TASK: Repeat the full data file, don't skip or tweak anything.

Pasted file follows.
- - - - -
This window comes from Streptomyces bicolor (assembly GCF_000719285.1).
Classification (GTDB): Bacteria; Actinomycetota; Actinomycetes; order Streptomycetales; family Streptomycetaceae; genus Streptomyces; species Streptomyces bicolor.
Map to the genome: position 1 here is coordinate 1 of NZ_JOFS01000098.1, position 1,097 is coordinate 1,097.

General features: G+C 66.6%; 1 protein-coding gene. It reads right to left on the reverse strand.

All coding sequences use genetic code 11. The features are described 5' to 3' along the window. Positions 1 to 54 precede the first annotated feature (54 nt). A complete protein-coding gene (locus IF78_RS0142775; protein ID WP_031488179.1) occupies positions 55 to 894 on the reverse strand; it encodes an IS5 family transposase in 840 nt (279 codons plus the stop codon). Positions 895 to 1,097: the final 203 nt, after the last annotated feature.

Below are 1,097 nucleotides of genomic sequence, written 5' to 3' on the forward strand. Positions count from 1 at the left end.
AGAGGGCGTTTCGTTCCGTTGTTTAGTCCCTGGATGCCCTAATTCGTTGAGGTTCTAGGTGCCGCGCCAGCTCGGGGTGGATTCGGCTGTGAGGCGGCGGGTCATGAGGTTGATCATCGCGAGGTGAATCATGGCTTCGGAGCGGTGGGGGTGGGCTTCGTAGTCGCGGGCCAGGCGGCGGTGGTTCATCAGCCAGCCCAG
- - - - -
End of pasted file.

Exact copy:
This window comes from Streptomyces bicolor (assembly GCF_000719285.1).
Classification (GTDB): Bacteria; Actinomycetota; Actinomycetes; order Streptomycetales; family Streptomycetaceae; genus Streptomyces; species Streptomyces bicolor.
Map to the genome: position 1 here is coordinate 1 of NZ_JOFS01000098.1, position 1,097 is coordinate 1,097.

General features: G+C 66.6%; 1 protein-coding gene. It reads right to left on the reverse strand.

All coding sequences use genetic code 11. The features are described 5' to 3' along the window. Positions 1 to 54 precede the first annotated feature (54 nt). A complete protein-coding gene (locus IF78_RS0142775; protein ID WP_031488179.1) occupies positions 55 to 894 on the reverse strand; it encodes an IS5 family transposase in 840 nt (279 codons plus the stop codon). Positions 895 to 1,097: the final 203 nt, after the last annotated feature.

Below are 1,097 nucleotides of genomic sequence, written 5' to 3' on the forward strand. Positions count from 1 at the left end.
AGAGGGCGTTTCGTTCCGTTGTTTAGTCCCTGGATGCCCTAATTCGTTGAGGTTCTAGGTGCCGCGCCAGCTCGGGGTGGATTCGGCTGTGAGGCGGCGGGTCATGAGGTTGATCATCGCGAGGTGAATCATGGCTTCGGAGCGGTGGGGGTGGGCTTCGTAGTCGCGGGCCAGGCGGCGGTGGTTCATCAGCCAGCCCAG